Contributed by jj on Fri Sep 12 07:06:45 2014 (GMT)
from the all your system is belong to us dept.
Ian Kremlin wrote in with this report on the GSoC he was involved in:
This summer I, along with my mentors Landry Breuil and Antoine Jacoutot, worked on systemd shim-like replacements for four D-Bus daemons systemd provides, namely hostnamed, localed, timedated, and logind.
Now let's clear some things up:
The purpose of this GSoC was (is) not to port systemd to *BSD in way,
shape or form. Nor is it to replace the existing init(8), boot(8) or
rc(8) programs. Systemd and *BSD differ fundamentally in terms of
philosophy and development practices and special care was taken to only
wrap the functionality of the aforementioned daemons and not create any
new systemd-like functionality.
You can find the repository here
Upon completion and review, my code will most likely end up as a port to
be installed along with the GNOME suite, or any other ports that depend
on systemd (upstream) and need a compatibility layer to work properly
on non-systemd operating systems. It goes without saying that none of my
code will end up (or belongs) in the base system.
Hostnamed (formally systemd-hostnamed) is a D-Bus daemon that handles
setting system hostnames (in our case, that's through the sethostname(3)
call and the /etc/myname file) as well as provides system information
mostly found through uname(1). Hostnamed also handles determining the
system's chassis type, whether it be a server, desktop, laptop,
handheld, VM, etc. and providing a proper icon from that information.
Localed and timedated are more straightforward daemons that allow
setting system/xorg locales/keymaps and times/dates/timezones/NTP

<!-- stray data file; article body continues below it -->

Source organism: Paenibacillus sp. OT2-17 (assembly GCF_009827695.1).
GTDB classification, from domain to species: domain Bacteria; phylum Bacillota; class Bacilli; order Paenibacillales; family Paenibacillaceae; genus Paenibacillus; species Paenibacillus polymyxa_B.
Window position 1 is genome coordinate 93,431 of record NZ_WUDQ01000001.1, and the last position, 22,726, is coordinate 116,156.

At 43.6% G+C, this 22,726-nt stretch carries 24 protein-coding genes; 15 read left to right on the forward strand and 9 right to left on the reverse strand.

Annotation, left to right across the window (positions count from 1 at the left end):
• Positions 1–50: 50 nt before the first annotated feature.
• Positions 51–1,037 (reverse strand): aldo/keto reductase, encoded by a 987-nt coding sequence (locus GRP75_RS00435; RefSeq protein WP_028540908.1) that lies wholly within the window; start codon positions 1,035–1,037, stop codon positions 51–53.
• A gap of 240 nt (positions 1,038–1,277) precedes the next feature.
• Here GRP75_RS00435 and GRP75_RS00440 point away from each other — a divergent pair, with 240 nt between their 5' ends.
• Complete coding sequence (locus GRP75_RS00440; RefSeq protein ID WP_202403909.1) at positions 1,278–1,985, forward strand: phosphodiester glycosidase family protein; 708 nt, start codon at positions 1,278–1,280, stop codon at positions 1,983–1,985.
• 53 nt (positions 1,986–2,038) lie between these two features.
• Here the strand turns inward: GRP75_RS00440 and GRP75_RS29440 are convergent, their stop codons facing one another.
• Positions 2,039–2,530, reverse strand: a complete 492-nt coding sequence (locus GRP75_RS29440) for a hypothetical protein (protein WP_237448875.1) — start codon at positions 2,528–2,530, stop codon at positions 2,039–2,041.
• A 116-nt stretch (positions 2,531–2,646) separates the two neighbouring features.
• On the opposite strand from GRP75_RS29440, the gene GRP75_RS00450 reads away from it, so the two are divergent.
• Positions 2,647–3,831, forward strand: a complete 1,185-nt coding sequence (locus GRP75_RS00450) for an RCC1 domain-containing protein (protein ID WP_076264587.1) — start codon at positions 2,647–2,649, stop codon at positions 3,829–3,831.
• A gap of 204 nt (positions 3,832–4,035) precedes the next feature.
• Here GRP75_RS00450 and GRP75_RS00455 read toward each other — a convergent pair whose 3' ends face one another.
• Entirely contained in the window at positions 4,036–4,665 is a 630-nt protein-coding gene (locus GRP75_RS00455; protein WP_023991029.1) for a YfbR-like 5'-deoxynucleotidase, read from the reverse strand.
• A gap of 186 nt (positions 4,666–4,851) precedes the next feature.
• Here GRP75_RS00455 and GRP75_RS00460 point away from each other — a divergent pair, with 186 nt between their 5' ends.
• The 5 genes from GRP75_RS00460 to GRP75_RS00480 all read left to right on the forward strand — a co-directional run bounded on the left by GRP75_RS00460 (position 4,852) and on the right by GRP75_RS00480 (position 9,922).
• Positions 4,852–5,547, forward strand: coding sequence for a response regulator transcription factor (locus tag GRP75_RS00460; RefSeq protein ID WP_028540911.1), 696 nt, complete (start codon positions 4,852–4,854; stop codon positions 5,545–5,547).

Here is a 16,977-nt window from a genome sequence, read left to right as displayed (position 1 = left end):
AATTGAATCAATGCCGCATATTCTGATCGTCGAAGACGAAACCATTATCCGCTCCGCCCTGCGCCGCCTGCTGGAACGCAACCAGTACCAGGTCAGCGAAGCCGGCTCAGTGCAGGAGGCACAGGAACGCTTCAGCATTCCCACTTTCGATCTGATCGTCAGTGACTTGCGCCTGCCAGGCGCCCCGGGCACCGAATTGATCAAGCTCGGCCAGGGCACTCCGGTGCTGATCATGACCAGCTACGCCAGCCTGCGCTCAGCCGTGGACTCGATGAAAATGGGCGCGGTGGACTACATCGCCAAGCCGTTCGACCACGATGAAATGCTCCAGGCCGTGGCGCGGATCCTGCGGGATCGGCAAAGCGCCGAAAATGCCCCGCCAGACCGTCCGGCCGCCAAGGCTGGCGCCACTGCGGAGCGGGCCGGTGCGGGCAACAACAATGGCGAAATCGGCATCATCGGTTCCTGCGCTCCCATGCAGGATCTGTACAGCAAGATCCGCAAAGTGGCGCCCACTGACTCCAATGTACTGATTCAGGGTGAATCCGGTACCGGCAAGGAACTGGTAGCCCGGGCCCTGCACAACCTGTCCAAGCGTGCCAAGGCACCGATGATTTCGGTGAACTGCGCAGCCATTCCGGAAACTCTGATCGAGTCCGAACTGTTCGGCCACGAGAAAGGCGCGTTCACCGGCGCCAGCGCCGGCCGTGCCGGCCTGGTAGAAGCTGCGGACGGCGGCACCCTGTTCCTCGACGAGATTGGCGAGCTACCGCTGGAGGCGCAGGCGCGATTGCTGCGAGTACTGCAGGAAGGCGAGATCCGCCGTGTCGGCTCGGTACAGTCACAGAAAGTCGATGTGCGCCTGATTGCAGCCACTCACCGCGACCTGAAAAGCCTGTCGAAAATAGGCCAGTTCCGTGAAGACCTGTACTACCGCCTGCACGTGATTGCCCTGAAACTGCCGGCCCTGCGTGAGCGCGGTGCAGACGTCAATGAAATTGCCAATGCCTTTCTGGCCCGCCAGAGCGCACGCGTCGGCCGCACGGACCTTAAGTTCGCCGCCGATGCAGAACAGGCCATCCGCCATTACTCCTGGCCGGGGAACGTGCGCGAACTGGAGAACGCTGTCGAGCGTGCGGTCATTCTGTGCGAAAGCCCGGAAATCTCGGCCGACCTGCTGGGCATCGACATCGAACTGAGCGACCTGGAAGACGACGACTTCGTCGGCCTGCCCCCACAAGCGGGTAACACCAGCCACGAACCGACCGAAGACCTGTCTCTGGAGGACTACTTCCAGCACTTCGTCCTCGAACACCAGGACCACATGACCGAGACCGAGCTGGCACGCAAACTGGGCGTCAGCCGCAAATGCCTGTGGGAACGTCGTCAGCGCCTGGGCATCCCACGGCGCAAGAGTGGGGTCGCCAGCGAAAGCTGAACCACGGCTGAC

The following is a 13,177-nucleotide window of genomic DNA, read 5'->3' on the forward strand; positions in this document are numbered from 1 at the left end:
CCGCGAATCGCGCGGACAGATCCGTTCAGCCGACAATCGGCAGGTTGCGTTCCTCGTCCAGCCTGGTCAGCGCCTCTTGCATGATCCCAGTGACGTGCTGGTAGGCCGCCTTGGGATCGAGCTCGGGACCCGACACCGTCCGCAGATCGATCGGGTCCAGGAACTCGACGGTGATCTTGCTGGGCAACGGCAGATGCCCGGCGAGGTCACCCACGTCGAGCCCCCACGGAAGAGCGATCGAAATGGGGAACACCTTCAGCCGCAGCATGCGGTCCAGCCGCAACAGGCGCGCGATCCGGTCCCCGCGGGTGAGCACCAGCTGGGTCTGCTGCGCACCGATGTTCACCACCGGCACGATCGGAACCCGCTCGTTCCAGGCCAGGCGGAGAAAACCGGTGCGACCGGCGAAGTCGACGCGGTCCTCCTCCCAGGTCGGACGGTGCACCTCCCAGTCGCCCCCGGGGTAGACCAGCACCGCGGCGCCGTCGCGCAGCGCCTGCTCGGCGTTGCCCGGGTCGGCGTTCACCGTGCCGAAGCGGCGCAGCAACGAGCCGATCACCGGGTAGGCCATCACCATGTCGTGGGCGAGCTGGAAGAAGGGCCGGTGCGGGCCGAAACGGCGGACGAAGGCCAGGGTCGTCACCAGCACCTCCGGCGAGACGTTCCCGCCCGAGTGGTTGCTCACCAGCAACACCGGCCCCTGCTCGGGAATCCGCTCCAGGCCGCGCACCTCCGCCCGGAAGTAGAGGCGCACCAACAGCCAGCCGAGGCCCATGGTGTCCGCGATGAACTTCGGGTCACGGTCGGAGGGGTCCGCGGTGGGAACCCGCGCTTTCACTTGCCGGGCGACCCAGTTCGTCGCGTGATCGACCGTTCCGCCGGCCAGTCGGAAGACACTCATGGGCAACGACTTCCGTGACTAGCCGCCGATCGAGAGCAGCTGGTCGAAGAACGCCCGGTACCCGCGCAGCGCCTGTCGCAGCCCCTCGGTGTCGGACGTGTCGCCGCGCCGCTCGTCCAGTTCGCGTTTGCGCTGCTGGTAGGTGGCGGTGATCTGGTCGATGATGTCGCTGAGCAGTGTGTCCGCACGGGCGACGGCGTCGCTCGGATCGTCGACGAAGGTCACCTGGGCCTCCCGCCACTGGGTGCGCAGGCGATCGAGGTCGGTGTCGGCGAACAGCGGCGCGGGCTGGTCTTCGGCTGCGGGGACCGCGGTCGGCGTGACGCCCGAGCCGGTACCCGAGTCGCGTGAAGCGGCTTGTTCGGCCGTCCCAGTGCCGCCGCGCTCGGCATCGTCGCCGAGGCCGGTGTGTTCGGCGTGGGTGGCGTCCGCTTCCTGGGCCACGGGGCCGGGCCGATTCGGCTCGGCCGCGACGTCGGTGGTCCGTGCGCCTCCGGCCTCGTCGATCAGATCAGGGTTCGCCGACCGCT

Logind (currently unfinished) is a rather large daemon that encompasses
many aspects of a user's login session. This includes everything from
getting current users and any PIDs under them, as well as system
suspension and shutdown/reboot preparation. We are still researching a
proper way to implement this as native systemd uses PAM for
authentication, something we do not want to do on OpenBSD.
Overall, it was an excellent summer. I took this project because I was
fed up with what systemd was doing to my then-main computer running Arch
Linux. I figured this would be a great way to make the move to OpenBSD
and I couldn't be happier. I dearly hope you'll be seeing more of me in
the future ;)
As a fun aside, me and some friends all turned 21 around the beginning of
August (the tail end of GSoC) and decided to pool our pennies together
to take a road trip together to Colorado. This led to some interesting
circumstances. All I can say is that there is stable LTE service
between Texas and Colorado that work at speed in excess of eighty-eight
miles per hour and that one can do a lot with a macbook charger, a
working alternator, a bit of cabling and entry-level electrical
Thanks for the report, and hope you didn't get too tainted with systemd.